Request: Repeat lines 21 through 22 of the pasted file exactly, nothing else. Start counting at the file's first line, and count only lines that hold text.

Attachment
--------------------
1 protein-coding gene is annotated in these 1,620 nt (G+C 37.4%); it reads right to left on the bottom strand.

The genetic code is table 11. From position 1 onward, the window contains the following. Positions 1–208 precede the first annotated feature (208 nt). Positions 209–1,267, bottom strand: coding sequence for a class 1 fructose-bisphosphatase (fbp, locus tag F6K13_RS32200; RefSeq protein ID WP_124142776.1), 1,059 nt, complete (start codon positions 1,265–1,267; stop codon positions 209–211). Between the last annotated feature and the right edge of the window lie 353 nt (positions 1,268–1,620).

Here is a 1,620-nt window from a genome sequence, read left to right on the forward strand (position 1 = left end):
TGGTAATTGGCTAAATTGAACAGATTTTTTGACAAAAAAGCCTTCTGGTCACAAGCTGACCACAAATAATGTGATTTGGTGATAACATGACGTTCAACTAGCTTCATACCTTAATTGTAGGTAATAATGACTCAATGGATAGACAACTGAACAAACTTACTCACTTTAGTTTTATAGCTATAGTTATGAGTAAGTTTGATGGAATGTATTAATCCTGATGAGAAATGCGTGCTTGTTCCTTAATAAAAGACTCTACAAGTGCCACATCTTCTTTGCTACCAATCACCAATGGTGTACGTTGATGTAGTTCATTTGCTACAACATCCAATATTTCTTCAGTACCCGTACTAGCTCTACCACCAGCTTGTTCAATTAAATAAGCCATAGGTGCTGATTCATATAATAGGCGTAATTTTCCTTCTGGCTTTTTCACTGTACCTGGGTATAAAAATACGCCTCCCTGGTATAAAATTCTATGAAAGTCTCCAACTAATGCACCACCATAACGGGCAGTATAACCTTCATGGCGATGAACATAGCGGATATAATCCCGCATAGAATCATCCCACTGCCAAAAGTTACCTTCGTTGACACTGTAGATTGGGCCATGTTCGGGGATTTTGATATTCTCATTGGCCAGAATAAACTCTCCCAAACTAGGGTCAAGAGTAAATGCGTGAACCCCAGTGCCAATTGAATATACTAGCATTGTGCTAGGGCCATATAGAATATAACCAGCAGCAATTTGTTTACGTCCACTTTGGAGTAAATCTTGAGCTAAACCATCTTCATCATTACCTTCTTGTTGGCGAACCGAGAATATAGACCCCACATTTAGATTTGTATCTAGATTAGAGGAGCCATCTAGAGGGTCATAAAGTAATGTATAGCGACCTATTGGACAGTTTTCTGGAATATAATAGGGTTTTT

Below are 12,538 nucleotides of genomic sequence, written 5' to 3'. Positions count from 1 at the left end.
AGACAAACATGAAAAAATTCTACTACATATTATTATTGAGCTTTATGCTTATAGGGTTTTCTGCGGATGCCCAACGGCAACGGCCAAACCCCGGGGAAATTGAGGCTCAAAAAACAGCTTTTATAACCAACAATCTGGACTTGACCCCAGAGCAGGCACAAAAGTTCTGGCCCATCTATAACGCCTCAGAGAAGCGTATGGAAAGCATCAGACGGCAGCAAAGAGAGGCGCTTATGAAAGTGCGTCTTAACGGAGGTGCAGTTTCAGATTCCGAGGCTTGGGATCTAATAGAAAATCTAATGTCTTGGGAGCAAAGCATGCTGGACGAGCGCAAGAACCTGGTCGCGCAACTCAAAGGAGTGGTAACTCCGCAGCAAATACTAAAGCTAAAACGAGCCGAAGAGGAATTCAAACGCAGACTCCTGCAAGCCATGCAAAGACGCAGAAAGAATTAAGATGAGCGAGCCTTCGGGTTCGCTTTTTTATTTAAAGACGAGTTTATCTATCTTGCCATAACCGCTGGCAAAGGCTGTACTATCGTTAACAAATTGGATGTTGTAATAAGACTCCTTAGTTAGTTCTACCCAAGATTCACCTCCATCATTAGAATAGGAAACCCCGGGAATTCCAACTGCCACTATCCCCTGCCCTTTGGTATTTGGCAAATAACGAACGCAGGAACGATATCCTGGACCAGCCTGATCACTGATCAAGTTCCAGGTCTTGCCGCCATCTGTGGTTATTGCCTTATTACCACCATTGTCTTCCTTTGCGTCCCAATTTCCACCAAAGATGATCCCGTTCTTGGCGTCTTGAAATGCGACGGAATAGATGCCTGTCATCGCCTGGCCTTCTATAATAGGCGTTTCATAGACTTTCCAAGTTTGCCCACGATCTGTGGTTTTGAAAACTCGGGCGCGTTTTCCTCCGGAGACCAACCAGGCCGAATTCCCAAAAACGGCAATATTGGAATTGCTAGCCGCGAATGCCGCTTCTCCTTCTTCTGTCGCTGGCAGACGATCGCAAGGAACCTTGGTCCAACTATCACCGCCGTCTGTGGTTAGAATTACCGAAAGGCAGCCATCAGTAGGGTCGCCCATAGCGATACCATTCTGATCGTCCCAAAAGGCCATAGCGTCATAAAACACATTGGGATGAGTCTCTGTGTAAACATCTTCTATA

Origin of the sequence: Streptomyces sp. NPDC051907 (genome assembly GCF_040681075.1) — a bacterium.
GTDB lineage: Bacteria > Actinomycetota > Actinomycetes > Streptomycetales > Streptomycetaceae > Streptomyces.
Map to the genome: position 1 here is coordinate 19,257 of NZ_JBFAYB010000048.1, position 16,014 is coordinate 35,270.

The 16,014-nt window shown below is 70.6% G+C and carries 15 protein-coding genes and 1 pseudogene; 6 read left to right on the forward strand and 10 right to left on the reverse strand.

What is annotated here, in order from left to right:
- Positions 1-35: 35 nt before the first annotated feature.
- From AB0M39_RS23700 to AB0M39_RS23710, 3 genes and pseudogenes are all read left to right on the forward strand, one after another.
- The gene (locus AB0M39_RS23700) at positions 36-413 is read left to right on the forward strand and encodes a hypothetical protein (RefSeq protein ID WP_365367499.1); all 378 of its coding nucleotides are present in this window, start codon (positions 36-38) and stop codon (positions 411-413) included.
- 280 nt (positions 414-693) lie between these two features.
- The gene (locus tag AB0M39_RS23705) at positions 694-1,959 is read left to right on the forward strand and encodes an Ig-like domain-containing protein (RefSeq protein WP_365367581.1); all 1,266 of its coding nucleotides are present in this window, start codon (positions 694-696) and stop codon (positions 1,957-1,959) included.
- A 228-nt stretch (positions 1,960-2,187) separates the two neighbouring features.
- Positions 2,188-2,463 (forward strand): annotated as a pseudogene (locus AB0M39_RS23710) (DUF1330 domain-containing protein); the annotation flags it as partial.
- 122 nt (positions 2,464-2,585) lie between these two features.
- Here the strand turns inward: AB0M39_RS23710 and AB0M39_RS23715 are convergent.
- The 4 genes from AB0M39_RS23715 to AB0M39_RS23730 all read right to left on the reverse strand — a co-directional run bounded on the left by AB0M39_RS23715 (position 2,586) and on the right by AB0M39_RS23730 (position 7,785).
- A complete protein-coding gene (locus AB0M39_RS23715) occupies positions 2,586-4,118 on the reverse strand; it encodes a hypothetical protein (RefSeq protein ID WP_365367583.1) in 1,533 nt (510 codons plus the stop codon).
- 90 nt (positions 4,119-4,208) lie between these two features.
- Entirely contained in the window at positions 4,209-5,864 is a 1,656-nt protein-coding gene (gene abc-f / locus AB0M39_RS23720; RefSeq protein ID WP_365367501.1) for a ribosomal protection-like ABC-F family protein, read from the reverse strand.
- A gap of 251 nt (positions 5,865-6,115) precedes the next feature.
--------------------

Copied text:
- The 4 genes from AB0M39_RS23715 to AB0M39_RS23730 all read right to left on the reverse strand — a co-directional run bounded on the left by AB0M39_RS23715 (position 2,586) and on the right by AB0M39_RS23730 (position 7,785).
- A complete protein-coding gene (locus AB0M39_RS23715) occupies positions 2,586-4,118 on the reverse strand; it encodes a hypothetical protein (RefSeq protein ID WP_365367583.1) in 1,533 nt (510 codons plus the stop codon).